Peter Chittenden is managing director for residential of Colliers International.

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Peter Chittenden

17 December 2012

Demographics key to choosing residential development sites

Demographics key to choosing residential development sites

Apartment construction now provides the impetus for much of the growth in construction and will be an important driver of the economic in 2013, which can also be linked to the demand for development sites.

And so against this background let's continue our conversation with one of my associates, Shane Dargue, from Colliers International, Melbourne.

By looking at some current trends that are starting to show up in the Melbourne CBD and in Sydney we can gauge how headline demand impacts the wider market for development sites.

As might be expected, it’s an area that demographics will always influence and where trends are not always universal because varied pockets of demand are driven by particular local conditions, which Shane refers to here.

“Across the inner-ring suburbs, we see that because of the mixed demographics associated with these areas, which are common to all capital city markets, development sites have the potential to be very desirable, because it is usually possible for the end project to deliver a good cross section of apartments. If the mix matches market expectations then these sites have a lower risk-profile and as such attract ongoing support.”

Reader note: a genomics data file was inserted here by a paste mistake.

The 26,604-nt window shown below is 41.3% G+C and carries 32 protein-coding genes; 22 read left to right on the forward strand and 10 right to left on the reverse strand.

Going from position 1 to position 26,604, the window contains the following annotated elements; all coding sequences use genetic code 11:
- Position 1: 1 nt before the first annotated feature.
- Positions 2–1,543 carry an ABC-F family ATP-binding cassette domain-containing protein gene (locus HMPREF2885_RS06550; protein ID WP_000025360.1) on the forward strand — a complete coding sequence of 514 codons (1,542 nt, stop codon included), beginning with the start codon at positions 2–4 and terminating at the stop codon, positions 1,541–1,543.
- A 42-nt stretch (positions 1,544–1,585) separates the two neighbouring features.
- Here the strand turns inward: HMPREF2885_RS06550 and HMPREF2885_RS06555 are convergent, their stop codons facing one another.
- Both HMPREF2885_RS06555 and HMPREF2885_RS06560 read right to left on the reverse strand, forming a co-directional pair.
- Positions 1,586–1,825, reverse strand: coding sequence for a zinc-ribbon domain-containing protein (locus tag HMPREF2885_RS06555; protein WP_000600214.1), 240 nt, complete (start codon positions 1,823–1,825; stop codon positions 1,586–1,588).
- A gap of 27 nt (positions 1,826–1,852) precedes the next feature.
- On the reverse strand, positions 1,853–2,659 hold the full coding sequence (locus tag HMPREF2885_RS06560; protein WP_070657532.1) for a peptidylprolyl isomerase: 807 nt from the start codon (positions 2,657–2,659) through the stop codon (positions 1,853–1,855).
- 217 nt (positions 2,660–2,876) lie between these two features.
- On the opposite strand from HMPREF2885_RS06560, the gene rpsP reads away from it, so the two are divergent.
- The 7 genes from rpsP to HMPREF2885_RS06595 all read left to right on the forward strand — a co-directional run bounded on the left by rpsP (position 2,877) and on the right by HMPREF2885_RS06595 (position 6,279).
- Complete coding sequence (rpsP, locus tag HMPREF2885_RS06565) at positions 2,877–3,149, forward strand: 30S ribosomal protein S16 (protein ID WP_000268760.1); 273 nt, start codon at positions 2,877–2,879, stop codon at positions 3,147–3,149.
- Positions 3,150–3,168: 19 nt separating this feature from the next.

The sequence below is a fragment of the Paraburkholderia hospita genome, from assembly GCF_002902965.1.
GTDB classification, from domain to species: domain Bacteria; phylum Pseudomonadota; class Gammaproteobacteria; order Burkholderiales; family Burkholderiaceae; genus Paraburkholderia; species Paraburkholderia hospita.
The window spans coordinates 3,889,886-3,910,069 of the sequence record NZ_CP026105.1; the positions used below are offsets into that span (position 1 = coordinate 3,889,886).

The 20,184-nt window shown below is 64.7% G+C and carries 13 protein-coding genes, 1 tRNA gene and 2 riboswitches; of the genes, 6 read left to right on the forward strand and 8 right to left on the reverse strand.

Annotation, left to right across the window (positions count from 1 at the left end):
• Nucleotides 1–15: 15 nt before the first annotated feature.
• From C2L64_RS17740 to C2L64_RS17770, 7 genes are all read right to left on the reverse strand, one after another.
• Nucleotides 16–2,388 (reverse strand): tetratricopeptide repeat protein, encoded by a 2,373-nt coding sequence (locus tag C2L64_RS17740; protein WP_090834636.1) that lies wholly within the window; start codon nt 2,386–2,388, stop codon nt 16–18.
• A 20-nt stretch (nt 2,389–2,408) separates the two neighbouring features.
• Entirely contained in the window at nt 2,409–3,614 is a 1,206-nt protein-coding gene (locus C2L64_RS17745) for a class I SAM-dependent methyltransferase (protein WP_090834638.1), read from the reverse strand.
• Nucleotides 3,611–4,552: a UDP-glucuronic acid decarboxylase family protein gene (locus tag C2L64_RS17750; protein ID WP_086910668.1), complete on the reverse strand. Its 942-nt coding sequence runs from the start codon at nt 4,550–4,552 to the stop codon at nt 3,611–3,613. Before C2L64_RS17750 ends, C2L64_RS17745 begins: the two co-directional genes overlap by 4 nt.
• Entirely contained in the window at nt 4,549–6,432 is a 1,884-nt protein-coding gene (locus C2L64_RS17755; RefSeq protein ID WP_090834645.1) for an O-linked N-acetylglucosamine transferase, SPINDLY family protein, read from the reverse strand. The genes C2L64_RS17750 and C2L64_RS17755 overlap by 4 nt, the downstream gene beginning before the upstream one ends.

Shane also believes that Melbourne’s CBD market is now partly driven by international factors, while land values by direct comparison to Sydney’s CBD residential market remain competitive.

“For two years running in 2011 and 2012 Melbourne has rated as the world's most livable city by the Economist Intelligence Unit, heading a list of 140 cities worldwide. This combined with strong growth predictions, (Melbourne is set to over take Sydney as Australia’s major city by 2020) means that foreign investors are taking a keen interest. Investors in particular from Asia and the USA are attracted by these positives and the government stated intent to promote and support Melbourne’s CBD as a 24/7 location, which makes it even more attractive to offshore buyers.

“As a result the CBD residential market is now being driven by foreign investors and despite a predicted spike in supply in 2015 there is still opportunity as Melbourne’s population continues to grow. Because the CBD market is driven less by local demand by comparison with the inner-ring and outer suburbs this reflects in the demand for development sites.

“We also need to keep in mind that any development site purchased today would not deliver end product for three to five years depending upon its scale and individual circumstances.”

 

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